Wednesday, March 26, 2014

Today's USA inequality FAQ

From The chartbook of economic inequality, here's economic inequality in the US:

From Self Help is no help for inequality | The Great Debate:
there is no evidence that neither children nor adults know less about financial matters today than they did in 1930, or 1950, or the late 1970s — when the U.S. savings rate was 10 percent. There is also no evidence they know more than in 2006, when the savings rate fell to zero. (Today is it about 4 percent.) 
To presume home-buyers put into predatory loans by mortgage brokers working for outfits like Countrywide Financial could have stopped the housing market implosion if they knew a bit more about balancing their checkbook is absurd. Just as absurd as thinking a high school class in money management could help someone two decades later decipher a 100-page, single-spaced mortgage origination document loaded with “gotcha” clauses.
From John Cassidy: Is Surging Inequality Endemic to Capitalism? : The New Yorker:
In the nineteen-fifties, the average American chief executive was paid about twenty times as much as the typical employee of his firm. These days, at Fortune 500 companies, the pay ratio between the corner office and the shop floor is more than two hundred to one, and many C.E.O.s do even better. In 2011, Apple’s Tim Cook received three hundred and seventy-eight million dollars in salary, stock, and other benefits, which was sixty-two hundred and fifty-eight times the wage of an average Apple employee. A typical worker at Walmart earns less than twenty-five thousand dollars a year; Michael Duke, the retailer’s former chief executive, was paid more than twenty-three million dollars in 2012. The trend is evident everywhere. According to a recent report by Oxfam, the richest eighty-five people in the world—the likes of Bill Gates, Warren Buffett, and Carlos Slim—own more wealth than the roughly 3.5 billion people who make up the poorest half of the world’s population.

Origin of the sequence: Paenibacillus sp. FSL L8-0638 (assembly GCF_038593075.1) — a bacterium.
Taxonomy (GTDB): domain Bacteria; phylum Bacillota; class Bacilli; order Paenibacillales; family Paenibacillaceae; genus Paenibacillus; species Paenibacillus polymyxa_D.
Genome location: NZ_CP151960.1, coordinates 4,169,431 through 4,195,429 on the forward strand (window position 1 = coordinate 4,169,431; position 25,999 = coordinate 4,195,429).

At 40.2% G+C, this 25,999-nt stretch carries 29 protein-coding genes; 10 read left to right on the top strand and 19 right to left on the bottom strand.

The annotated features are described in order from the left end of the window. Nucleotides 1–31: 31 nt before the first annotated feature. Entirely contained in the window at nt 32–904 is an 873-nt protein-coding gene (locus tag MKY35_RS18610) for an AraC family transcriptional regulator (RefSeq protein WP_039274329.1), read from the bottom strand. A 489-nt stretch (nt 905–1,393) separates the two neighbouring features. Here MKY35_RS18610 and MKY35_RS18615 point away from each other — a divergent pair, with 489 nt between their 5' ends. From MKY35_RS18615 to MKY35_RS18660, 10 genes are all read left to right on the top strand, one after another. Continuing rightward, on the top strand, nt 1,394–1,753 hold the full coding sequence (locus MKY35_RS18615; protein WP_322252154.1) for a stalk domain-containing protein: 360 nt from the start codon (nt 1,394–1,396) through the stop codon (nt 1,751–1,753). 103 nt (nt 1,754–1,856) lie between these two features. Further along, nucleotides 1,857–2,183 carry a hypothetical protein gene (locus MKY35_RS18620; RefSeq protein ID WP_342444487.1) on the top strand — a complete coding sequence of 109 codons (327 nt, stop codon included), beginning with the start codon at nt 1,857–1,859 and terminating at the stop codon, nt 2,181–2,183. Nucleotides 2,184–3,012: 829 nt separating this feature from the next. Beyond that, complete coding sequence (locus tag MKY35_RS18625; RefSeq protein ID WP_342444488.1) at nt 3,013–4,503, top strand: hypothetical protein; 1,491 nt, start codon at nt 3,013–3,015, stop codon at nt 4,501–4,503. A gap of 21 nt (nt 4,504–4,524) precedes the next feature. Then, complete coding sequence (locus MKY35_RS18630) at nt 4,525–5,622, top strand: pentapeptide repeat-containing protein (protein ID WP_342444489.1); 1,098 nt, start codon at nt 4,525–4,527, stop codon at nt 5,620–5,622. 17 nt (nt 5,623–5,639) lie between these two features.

...major companies are giving their top executives outlandish pay packages. His research shows that “supermanagers,” rather than “superstars,” account for up to seventy per cent of the top 0.1 per cent of the income distribution. (In 2010, you needed to earn at least $1.5 million to qualify for this élite group.) Rising income inequality is largely a corporate phenomenon.

...If ownership of capital were distributed equally, this wouldn’t matter much. We’d all share in the rise in profits and dividends and rents. But in the United States in 2010, for example, the richest ten per cent of households owned seventy per cent of all the country’s wealth (a good surrogate for “capital”), and the top one per cent of households owned thirty-five per cent of the wealth. By contrast, the bottom half of households owned just five per cent. When income generated by capital grows rapidly, the richest families benefit disproportionately. Since 2009, corporate profits, dividend payouts, and the stock market have all risen sharply, but wages have barely budged. As a result, according to calculations by Piketty and Saez, almost all of the income growth in the economy between 2010 and 2012—ninety-five per cent of it—accrued to the one per cent.